11.2.3. MS-CHAP ...........................................30
           11.2.4. MS-CHAP-V2 ........................................30
           11.2.5. PAP ...............................................32
      11.3. Performing Multiple Authentications ......................33
      11.4. Mandatory Tunneled Authentication Support ................34
      11.5. Additional Suggested Tunneled Authentication Support .....34
   12. Keying Framework ..............................................35
      12.1. Session-Id ...............................................35
      12.2. Peer-Id ..................................................35
      12.3. Server-Id ................................................35
   13. AVP Summary ...................................................35

Top      ToC       Page 3 
   14. Security Considerations .......................................36
      14.1. Security Claims ..........................................36
           14.1.1. Authentication Mechanism ..........................36
           14.1.2. Ciphersuite Negotiation ...........................37
           14.1.3. Mutual Authentication .............................37
           14.1.4. Integrity Protection ..............................37
           14.1.5. Replay Protection .................................37
           14.1.6. Confidentiality ...................................37
           14.1.7. Key Derivation ....................................37
           14.1.8. Key Strength ......................................37
           14.1.9. Dictionary Attack Protection ......................38
           14.1.10. Fast Reconnect ...................................38
           14.1.11. Cryptographic Binding ............................38
           14.1.12. Session Independence .............................38
           14.1.13. Fragmentation ....................................38
           14.1.14. Channel Binding ..................................38
      14.2. Client Anonymity .........................................38
      14.3. Server Trust .............................................39
      14.4. Certificate Validation ...................................39
      14.5. Certificate Compromise ...................................40
      14.6. Forward Secrecy ..........................................40
      14.7. Negotiating-Down Attacks .................................40
   15. Message Sequences .............................................41
      15.1. Successful Authentication via Tunneled CHAP ..............41
      15.2. Successful Authentication via Tunneled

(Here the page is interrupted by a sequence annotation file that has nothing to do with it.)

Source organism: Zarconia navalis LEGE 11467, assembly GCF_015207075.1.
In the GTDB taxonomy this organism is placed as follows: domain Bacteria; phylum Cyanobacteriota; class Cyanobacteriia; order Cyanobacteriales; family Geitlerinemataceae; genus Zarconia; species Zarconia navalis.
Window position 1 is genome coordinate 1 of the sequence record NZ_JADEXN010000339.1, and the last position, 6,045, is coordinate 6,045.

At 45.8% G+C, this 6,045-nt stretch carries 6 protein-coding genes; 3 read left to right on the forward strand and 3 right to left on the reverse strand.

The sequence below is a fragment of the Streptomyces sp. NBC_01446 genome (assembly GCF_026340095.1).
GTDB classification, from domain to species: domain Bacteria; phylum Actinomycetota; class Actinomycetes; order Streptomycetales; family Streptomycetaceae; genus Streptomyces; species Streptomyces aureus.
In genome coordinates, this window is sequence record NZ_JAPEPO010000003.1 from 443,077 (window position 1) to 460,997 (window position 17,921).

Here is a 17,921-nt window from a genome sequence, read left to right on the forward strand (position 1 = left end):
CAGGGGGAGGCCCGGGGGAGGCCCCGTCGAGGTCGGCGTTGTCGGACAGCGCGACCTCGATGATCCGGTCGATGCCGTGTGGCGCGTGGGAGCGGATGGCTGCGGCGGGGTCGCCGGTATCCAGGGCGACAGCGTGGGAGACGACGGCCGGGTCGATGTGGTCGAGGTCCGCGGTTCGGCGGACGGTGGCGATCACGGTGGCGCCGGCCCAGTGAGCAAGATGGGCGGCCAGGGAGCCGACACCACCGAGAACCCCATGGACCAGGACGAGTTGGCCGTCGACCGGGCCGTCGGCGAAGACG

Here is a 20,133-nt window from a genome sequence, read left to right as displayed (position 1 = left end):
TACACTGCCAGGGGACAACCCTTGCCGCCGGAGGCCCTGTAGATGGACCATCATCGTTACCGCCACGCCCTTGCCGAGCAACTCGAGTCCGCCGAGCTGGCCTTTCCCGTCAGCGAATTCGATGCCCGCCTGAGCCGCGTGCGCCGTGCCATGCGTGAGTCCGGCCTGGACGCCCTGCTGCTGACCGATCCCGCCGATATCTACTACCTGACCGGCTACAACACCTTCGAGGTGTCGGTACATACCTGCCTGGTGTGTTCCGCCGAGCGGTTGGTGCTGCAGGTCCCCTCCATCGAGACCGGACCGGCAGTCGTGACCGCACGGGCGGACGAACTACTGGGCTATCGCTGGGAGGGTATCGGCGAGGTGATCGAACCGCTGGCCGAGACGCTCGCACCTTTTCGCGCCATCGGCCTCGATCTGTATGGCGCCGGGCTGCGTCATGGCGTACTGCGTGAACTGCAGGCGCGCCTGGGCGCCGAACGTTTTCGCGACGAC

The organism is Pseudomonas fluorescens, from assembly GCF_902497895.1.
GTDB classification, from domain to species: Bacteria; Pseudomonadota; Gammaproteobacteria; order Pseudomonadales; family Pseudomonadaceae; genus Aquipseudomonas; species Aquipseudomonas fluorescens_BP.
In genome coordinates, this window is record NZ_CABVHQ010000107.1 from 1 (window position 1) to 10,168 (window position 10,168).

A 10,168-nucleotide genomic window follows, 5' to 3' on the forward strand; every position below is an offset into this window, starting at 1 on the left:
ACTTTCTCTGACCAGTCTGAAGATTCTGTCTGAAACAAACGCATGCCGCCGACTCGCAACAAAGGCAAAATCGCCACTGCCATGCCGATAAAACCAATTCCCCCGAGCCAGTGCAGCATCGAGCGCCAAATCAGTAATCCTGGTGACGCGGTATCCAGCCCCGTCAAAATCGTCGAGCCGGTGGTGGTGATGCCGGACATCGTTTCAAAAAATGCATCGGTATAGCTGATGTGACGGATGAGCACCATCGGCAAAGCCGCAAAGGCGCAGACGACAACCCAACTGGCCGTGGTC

EAP/MD5-Challenge ........................................43
      15.3. Successful Session Resumption ............................46
   16. IANA Considerations ...........................................47
   17. Acknowledgements ..............................................48
   18. References ....................................................48
      18.1. Normative References .....................................48
      18.2. Informative References ...................................49

Top      ToC       Page 4 
1.  Introduction

   Extensible Authentication Protocol (EAP) [RFC3748] defines a standard
   message exchange that allows a server to authenticate a client using
   an authentication method agreed upon by both parties.  EAP may be
   extended with additional authentication methods by registering such
   methods with IANA or by defining vendor-specific methods.

   Transport Layer Security (TLS) [RFC4346] is an authentication
   protocol that provides for client authentication of a server or
   mutual authentication of client and server, as well as secure
   ciphersuite negotiation and key exchange between the parties.  TLS
   has been defined as an authentication protocol for use within EAP
   (EAP-TLS) [RFC5216].

   Other authentication protocols are also widely deployed.  These are
   typically password-based protocols, and there is a large installed
   base of support for these protocols in the form of credential
   databases that may be accessed by RADIUS [RFC2865], Diameter
   [RFC3588], or other AAA servers.  These include non-EAP protocols
   such as PAP [RFC1661], CHAP [RFC1661], MS-CHAP [RFC2433], or MS-
   CHAP-V2 [RFC2759], as well as EAP protocols such as MD5-Challenge
   [RFC3748].

   EAP-TTLS is an EAP method that provides functionality beyond what is
   available in EAP-TLS.  EAP-TTLS has been widely deployed and this
   specification documents what existing implementations do.  It has
   some limitations and vulnerabilities, however.  These are addressed
   in EAP-TTLS extensions and ongoing work in the creation of
   standardized tunneled EAP methods at the IETF.  Users of EAP-TTLS are
   strongly encouraged to consider these in their deployments.

   In EAP-TLS, a TLS handshake is used to mutually authenticate a client
   and server.  EAP-TTLS extends this authentication negotiation by